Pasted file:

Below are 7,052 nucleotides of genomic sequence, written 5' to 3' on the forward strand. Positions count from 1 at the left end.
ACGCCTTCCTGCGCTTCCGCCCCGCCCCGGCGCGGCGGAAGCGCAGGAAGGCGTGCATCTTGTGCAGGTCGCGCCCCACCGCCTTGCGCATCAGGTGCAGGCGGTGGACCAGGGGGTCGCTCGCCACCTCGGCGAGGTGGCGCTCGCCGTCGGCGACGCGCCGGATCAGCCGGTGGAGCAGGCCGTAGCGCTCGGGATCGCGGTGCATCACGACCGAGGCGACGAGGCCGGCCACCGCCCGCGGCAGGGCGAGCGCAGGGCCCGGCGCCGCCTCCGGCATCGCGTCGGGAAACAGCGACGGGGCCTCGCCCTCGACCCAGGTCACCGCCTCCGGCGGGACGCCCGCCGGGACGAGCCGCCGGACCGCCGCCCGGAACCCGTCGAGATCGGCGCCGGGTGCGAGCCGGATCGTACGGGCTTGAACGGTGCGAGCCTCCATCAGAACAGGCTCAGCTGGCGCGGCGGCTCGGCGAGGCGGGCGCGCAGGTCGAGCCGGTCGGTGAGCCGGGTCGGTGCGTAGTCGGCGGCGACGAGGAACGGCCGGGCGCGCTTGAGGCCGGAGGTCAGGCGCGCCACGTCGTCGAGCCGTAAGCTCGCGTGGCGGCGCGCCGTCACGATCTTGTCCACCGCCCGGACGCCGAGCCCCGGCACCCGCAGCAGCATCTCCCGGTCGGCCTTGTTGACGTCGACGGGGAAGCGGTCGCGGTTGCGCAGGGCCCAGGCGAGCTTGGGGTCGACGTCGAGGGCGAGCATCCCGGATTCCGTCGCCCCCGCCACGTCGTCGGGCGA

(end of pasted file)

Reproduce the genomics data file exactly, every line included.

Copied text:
Below are 7,052 nucleotides of genomic sequence, written 5' to 3' on the forward strand. Positions count from 1 at the left end.
ACGCCTTCCTGCGCTTCCGCCCCGCCCCGGCGCGGCGGAAGCGCAGGAAGGCGTGCATCTTGTGCAGGTCGCGCCCCACCGCCTTGCGCATCAGGTGCAGGCGGTGGACCAGGGGGTCGCTCGCCACCTCGGCGAGGTGGCGCTCGCCGTCGGCGACGCGCCGGATCAGCCGGTGGAGCAGGCCGTAGCGCTCGGGATCGCGGTGCATCACGACCGAGGCGACGAGGCCGGCCACCGCCCGCGGCAGGGCGAGCGCAGGGCCCGGCGCCGCCTCCGGCATCGCGTCGGGAAACAGCGACGGGGCCTCGCCCTCGACCCAGGTCACCGCCTCCGGCGGGACGCCCGCCGGGACGAGCCGCCGGACCGCCGCCCGGAACCCGTCGAGATCGGCGCCGGGTGCGAGCCGGATCGTACGGGCTTGAACGGTGCGAGCCTCCATCAGAACAGGCTCAGCTGGCGCGGCGGCTCGGCGAGGCGGGCGCGCAGGTCGAGCCGGTCGGTGAGCCGGGTCGGTGCGTAGTCGGCGGCGACGAGGAACGGCCGGGCGCGCTTGAGGCCGGAGGTCAGGCGCGCCACGTCGTCGAGCCGTAAGCTCGCGTGGCGGCGCGCCGTCACGATCTTGTCCACCGCCCGGACGCCGAGCCCCGGCACCCGCAGCAGCATCTCCCGGTCGGCCTTGTTGACGTCGACGGGGAAGCGGTCGCGGTTGCGCAGGGCCCAGGCGAGCTTGGGGTCGACGTCGAGGGCGAGCATCCCGGATTCCGTCGCCCCCGCCACGTCGTCGGGCGA